Faced with the boom of single-use masks in France, the country’s National Assembly set up a “flash mission” on the topic and concluded that wearing washable facemasks should be recommended to the public. EURACTIV France reports.
In the space of a few months, the mask has become an essential part of everyday life in France. As millions of French wear one for the day and throw it away at night, it has become quite the environmental scourge, despite being a health ally.
According to the Agency for the diffusion of technological information (Adit), between 6.8 and 13.7 billion single-use masks will have been used in France in 2020.
Since they cannot be recycled, they accumulate – at best in our dustbins, at worst in the oceans. Faced with this new source of pollution, National Assembly lawmakers are calling for increased use of reusable masks for the general public.
During the presentation of the conclusions of their flash mission, the two rapporteurs, Danielle Brulebois from President Emmanuel Macron’s La République en Marche (LREM) and Gérard Leseul from the socialist group Soc, shared their concerns regarding the masks that represented a deposit of 40,000 tonnes of non-recycled waste in 2020.
“All stages of the life cycle of masks are sources of pollution,” the rapporteurs noted in their summary.
“Their production requires the extraction of oil; their manufacture and transport have a considerable carbon footprint. When properly collected with household waste, masks end up being incinerated or landfilled, which is no longer acceptable. Unfortunately, they are also thrown on the ground and into the wilderness, where they risk being washed into rainwater systems,” the rapporteurs said.
However, although fines for disposing of masks in the wild have already been increased and can now go up to €135, the issue of recycling waste is far from being resolved.
The most widely used surgical masks consist of a metal nose bridge, elastics, and, above all, the infamous polypropylene plastic. Yet, because they are very light, they risk jamming the machines of today’s sorting lines.
“For the moment, there is no recycling line in France dedicated to single-use masks,” co-rapporteur Danielle Brulebois told EURACTIV France.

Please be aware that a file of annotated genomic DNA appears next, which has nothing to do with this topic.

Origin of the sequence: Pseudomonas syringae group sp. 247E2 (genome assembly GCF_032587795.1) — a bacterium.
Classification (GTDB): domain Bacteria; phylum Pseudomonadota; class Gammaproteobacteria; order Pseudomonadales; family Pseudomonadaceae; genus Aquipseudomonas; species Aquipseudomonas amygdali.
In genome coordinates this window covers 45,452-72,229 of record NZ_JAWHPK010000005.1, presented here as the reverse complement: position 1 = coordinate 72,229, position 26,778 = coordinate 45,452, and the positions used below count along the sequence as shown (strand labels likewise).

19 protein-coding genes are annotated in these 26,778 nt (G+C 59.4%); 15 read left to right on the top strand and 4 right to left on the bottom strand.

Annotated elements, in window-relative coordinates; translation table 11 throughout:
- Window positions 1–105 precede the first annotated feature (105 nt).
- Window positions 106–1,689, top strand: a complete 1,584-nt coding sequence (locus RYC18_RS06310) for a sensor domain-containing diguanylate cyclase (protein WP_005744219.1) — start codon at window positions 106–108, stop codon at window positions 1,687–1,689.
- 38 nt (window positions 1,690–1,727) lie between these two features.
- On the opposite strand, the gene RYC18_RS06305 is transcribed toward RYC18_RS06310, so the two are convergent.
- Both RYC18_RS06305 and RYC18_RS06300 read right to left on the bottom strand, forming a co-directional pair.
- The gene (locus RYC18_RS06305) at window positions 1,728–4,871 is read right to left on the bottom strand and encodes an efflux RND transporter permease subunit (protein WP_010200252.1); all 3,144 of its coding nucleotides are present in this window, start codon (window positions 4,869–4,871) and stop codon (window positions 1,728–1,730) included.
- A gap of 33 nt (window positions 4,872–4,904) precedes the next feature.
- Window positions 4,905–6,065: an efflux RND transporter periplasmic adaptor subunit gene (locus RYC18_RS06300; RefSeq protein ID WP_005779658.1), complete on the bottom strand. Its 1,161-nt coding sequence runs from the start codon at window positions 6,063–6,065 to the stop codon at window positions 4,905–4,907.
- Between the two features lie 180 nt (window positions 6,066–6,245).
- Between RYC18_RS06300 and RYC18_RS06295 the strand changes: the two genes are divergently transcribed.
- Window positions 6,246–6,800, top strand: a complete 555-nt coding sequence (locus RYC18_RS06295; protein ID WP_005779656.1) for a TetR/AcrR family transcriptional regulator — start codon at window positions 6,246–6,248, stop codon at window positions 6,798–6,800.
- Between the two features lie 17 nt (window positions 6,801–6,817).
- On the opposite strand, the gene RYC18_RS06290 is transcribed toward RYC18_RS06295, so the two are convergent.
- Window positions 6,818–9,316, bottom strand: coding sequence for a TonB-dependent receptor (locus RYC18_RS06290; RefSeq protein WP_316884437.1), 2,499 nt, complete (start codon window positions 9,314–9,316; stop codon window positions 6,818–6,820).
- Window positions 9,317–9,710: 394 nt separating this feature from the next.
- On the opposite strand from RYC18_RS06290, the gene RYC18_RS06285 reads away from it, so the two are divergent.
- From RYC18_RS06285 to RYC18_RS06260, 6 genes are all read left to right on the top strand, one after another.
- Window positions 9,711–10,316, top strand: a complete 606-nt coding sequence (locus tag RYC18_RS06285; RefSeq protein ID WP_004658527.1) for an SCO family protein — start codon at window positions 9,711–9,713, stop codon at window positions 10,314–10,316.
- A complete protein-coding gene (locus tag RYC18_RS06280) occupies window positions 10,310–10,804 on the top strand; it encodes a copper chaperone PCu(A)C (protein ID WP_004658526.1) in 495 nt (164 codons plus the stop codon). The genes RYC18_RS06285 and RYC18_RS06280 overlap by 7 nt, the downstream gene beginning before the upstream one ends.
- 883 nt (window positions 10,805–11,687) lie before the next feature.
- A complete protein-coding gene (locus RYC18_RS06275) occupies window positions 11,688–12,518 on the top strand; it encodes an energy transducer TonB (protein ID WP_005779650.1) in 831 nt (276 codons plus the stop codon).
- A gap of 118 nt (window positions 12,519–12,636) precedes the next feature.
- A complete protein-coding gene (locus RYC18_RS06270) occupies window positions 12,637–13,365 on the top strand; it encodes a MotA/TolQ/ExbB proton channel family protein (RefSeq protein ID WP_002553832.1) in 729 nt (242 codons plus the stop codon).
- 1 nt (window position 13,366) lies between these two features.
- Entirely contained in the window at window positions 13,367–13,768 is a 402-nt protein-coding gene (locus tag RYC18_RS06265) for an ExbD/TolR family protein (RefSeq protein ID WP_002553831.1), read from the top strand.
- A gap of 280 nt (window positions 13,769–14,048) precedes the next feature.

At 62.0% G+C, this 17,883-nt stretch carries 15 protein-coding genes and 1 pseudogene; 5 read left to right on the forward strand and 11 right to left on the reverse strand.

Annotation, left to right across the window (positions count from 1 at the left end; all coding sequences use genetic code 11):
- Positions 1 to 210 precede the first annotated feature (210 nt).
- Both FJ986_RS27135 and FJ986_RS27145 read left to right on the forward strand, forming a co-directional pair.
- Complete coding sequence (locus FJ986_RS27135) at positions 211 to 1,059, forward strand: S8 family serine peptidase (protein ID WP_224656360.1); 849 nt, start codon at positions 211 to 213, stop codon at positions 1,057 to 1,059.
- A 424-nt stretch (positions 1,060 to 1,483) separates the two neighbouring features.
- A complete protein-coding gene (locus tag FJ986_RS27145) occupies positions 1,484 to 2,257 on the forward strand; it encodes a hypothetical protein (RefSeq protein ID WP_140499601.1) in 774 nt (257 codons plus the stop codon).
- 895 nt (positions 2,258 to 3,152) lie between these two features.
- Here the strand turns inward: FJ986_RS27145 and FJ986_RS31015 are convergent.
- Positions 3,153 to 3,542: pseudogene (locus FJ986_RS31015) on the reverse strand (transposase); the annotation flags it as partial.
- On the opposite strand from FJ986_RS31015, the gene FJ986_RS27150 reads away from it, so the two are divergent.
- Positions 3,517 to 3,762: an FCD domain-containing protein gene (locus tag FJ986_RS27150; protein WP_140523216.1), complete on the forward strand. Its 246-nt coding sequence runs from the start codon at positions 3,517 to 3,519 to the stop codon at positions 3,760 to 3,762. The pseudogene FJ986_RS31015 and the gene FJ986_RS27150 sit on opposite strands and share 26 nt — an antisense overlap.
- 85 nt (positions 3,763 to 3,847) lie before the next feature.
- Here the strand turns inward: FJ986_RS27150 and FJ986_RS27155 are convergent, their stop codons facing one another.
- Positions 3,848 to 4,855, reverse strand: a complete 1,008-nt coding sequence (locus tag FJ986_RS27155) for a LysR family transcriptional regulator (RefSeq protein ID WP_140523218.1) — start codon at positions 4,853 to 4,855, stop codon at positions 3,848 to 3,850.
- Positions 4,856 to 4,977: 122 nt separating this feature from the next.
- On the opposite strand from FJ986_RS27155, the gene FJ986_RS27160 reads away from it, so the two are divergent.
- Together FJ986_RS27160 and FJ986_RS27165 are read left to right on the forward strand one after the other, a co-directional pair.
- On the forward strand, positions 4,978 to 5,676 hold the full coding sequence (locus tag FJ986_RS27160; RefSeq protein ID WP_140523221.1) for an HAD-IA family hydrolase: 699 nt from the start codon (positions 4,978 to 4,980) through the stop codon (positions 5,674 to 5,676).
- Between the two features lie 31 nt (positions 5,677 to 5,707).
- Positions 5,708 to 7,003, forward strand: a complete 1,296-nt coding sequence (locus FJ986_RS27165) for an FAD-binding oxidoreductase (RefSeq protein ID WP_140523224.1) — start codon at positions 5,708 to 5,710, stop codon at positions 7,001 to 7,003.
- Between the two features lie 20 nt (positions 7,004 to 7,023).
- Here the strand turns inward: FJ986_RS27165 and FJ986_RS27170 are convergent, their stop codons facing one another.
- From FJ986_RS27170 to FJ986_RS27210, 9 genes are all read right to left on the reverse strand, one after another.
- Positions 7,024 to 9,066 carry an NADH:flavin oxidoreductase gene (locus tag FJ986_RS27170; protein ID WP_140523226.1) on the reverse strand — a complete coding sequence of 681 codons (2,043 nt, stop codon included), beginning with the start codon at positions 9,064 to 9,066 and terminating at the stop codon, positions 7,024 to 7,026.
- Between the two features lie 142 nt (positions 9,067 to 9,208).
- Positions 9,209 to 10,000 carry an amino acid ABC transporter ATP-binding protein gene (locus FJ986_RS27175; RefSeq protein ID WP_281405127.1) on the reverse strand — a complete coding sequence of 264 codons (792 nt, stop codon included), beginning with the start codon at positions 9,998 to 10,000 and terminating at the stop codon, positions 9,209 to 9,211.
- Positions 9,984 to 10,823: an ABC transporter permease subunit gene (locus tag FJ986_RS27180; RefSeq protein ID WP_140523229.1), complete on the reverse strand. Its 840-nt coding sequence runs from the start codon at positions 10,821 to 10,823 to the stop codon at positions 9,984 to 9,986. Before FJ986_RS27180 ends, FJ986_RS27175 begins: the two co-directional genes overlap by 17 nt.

For three weeks, the two rapporteurs questioned various researchers, elected officials, industrialists, and association members about mask recycling.
In their report, they identified several inspiring local initiatives. For example, the city of Tour has set up, in partnership with the company NeutraliZ, a hundred or so collectors for single-use masks. These are then decontaminated and recycled through various channels: textile, automotive, construction.
According to Brulebois, developing solutions on a local scale is preferable, because for the moment “setting up a national recycling network does not seem to be either necessary or optimal”.
“Will as many masks be thrown away in a few years, so that we can consider setting up a dedicated recycling chain? That would be too costly and very unprofitable,” she added.
However, given that no waste remains the best option, the two rapporteurs are calling for promoting the use of reusable masks for the general public.
The MPs refer in particular to the latest opinion of the High Council of Public Health, which recommended on 20 January that category 1 masks, both industrial and “reusable fabric” masks, should be worn when confronted with the new COVID-variants.
The MPs are thus calling on the government, health authorities, and local authorities to address this issue “through a clear and accessible message” or by providing reusable masks to its members “to set an example”.
Encouraging the general public to wash their surgical masks
Another issue – the washing of surgical masks – was the subject of many questions. Last April, a consortium of researchers – members of the French National Centre for Scientific Research (CNRS), the French Atomic Energy Commission (CEA), Inserm and Anses – demonstrated that surgical masks maintain their performance even “after ten washes at 60°C with detergent”, the MPs recalled.
So, why not encourage the French to wash their surgical masks?
This time, the obstacle is regulatory. As defined by the public health code, the surgical mask is still considered today as a strictly medical and single-use accessory, preventing manufacturers from specifying on the packaging the possibility of washing and reusing one’s mask.
According to the rapporteurs, however, a new status would make it possible to alleviate this problem and ultimately reduce the waste’s environmental impact.
[Edited by Zoran Radosavljevic]